Scary silent movie with live music caps Brandon’s season of 1920s films

BRANDON —“The Man Who Laughs” (1928), a silent drama featuring a disfigured man forced to wear an insane grin all his life, will be screened with live music on Saturday, Oct. 15, at 7 p.m. at Brandon Town Hall.
 The film will be accompanied live by silent film musician Jeff Rapsis. The screening is free and open to the public. Donations are accepted to help support the town hall’s ongoing renovation and restoration. The screening is sponsored by Omya, Inc.
“The Man Who Laughs,” directed by Paul Leni and starring Conrad Veidt, was a popular silent film adaptation of a sprawling Victor Hugo novel set in 17th century England. Veidt stars as Gwynplaine, a child born of English nobility. After his father is executed, a cruel King James II orders a royal surgeon to hideously disfigure young Gwynplaine’s face into a permanent smile, so that he may always laugh at his father’s foolishness.
Abandoned and shunned, young Gwynplaine is left to make his way on his own. He learns to conceal his face from strangers, befriending Dea, a blind girl who is not aware of his disfigurement. The pair are then adopted and put to work by a travelling impresario, who makes use of Gwynplaine’s startling face in his theatrical productions. Gwynplaine and Dea grow to adulthood and eventually fall in love, but complications arise when Gwynplaine’s noble lineage is revealed, entitling him to his father’s estate — provided he marry another woman of noble birth.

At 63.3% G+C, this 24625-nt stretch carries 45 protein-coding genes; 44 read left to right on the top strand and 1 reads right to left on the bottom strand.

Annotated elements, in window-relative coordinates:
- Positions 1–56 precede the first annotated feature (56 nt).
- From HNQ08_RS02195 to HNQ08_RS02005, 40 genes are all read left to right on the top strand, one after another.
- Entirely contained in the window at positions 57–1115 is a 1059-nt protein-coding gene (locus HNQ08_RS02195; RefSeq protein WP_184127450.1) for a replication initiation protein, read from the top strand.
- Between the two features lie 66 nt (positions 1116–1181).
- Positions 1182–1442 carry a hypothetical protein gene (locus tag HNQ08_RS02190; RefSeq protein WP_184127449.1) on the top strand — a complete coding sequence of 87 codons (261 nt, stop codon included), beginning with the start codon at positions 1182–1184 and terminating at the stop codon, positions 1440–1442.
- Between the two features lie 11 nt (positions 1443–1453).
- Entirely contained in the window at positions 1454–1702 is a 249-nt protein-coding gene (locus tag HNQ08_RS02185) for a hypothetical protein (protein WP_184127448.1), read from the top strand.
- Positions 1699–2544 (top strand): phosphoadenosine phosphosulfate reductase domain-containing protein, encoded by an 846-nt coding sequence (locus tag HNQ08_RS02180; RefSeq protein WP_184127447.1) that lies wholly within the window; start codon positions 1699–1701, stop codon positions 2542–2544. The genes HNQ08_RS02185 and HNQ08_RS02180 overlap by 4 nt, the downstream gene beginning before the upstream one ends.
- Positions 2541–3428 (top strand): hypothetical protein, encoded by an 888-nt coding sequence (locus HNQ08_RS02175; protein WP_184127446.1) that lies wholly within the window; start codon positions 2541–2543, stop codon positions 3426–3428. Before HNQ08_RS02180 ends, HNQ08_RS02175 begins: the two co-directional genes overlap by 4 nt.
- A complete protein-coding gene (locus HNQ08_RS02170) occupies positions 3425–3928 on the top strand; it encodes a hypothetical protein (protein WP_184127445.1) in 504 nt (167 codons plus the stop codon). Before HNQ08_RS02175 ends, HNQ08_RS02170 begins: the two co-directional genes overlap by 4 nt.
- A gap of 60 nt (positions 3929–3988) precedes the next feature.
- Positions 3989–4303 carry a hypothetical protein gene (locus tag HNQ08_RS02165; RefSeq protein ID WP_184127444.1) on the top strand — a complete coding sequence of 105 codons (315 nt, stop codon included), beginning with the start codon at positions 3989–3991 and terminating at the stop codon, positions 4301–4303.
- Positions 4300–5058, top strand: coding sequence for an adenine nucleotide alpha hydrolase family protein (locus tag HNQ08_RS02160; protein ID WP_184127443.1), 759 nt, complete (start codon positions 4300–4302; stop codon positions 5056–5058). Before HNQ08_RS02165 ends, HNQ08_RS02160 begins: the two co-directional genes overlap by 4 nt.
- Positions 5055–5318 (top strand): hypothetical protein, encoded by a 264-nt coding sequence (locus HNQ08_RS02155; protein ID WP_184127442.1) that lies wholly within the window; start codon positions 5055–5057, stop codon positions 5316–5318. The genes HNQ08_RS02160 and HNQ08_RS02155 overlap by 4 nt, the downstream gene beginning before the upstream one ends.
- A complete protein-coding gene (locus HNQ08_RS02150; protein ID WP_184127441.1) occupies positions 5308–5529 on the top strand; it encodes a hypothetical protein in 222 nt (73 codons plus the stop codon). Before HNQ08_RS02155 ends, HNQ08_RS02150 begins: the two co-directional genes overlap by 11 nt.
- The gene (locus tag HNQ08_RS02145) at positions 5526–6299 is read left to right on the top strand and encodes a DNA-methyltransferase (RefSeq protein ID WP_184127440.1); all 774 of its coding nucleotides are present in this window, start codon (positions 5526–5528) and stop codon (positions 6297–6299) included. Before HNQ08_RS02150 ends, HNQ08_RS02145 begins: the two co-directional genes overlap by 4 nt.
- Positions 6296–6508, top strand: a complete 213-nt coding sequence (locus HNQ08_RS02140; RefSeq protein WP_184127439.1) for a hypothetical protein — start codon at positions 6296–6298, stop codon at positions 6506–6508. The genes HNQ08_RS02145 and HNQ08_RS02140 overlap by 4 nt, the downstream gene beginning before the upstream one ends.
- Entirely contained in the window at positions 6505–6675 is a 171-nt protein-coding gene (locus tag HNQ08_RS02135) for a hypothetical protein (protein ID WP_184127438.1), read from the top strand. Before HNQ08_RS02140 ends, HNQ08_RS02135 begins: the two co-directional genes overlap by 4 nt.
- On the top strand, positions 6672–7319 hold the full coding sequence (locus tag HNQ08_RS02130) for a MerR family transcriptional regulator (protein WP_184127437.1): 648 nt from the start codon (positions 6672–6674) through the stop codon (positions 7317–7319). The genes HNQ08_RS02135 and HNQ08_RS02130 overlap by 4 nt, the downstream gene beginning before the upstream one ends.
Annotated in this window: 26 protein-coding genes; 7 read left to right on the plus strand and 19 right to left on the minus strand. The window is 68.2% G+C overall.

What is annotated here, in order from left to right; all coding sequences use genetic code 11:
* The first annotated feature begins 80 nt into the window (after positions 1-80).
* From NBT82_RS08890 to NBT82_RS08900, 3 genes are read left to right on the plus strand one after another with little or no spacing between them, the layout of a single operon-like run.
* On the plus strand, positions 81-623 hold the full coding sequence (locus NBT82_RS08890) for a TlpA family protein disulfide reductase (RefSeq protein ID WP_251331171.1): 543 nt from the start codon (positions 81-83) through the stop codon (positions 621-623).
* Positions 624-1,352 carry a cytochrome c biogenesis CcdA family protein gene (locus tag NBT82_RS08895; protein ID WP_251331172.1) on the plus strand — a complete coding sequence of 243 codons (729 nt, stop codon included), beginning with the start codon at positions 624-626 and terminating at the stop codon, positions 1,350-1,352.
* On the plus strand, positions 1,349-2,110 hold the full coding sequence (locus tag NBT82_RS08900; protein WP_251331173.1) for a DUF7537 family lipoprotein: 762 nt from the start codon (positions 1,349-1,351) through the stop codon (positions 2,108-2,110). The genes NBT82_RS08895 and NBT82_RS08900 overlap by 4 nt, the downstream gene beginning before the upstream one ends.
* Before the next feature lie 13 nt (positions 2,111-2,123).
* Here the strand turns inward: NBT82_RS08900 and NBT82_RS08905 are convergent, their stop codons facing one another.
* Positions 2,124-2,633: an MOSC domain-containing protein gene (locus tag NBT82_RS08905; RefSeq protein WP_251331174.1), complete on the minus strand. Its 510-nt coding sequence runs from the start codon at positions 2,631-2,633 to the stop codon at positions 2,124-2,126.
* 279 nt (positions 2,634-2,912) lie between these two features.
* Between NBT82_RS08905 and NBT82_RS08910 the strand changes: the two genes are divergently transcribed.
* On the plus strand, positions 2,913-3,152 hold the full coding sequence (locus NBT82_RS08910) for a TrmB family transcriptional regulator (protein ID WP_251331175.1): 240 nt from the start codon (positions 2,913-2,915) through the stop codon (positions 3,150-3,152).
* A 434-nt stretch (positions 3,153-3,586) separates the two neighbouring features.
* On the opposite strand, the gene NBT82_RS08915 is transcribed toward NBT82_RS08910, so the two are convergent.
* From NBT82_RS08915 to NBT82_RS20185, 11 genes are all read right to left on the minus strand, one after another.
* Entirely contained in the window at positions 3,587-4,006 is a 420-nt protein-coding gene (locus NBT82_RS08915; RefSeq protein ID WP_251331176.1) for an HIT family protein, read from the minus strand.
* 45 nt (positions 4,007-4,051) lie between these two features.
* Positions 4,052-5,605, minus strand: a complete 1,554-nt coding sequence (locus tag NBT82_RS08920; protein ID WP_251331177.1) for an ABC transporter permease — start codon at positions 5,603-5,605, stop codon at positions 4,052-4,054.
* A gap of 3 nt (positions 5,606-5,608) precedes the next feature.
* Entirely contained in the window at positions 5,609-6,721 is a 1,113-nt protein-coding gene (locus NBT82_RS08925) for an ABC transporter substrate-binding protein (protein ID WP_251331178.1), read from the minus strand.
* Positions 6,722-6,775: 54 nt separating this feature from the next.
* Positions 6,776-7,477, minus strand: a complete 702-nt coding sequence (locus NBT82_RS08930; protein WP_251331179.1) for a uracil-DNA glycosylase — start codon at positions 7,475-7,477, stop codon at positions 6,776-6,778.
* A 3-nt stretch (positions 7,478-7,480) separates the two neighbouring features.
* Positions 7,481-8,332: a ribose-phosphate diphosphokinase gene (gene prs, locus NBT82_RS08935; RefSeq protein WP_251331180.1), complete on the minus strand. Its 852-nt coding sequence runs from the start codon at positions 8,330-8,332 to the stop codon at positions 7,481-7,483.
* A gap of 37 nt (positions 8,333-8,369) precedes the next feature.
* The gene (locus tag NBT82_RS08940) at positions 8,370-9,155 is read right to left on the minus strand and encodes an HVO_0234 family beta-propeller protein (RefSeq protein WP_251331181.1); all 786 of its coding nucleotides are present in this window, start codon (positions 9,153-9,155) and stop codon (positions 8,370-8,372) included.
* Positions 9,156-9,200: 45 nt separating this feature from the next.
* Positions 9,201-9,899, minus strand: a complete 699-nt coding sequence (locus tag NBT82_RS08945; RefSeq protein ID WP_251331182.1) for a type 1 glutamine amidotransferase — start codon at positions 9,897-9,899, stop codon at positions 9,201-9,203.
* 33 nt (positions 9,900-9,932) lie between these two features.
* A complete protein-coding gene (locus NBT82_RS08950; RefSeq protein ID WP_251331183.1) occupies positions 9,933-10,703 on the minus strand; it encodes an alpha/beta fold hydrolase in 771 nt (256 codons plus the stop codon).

Veidt, who starred earlier in the German expressionist horror classic “The Cabinet of Dr. Caligari” (1919), played the role of Gwynplaine by using a prosthetic device inside his mouth to force his face into a hideous grin and display outsized teeth. This striking look was later adapted by Batman creator Bob Kane as a model for the physical appearance of iconic villain “The Joker.”
Critics have praised “The Man Who Laughs” for its dark visual style and daring story content. “The Man Who Laughs” is a melodrama, at times even a swashbuckler, but so steeped in Expressionist gloom that it plays like a horror film,” wrote Roger Ebert in 2004. “The film is more disturbing than it might have been because of Leni’s mastery of visual style.” Director Leni, originally trained as an artist, made ample use of shadows and darkness in the film, which set the stage for many legendary Universal horror classics soon to follow, including “Dracula” (1931) and “Frankenstein” (1931).
“The Man Who Laughs” will be screened with live music on Saturday, Oct. 15, at 7 p.m. at Brandon Town Hall and Community Center, Route 7, in Brandon. Admission is free. Free-will donations are encouraged, with proceeds to support ongoing renovation of the town hall. For more information, visit www.brandontownhall.org. For more information about the music, visit www.jeffrapsis.com.

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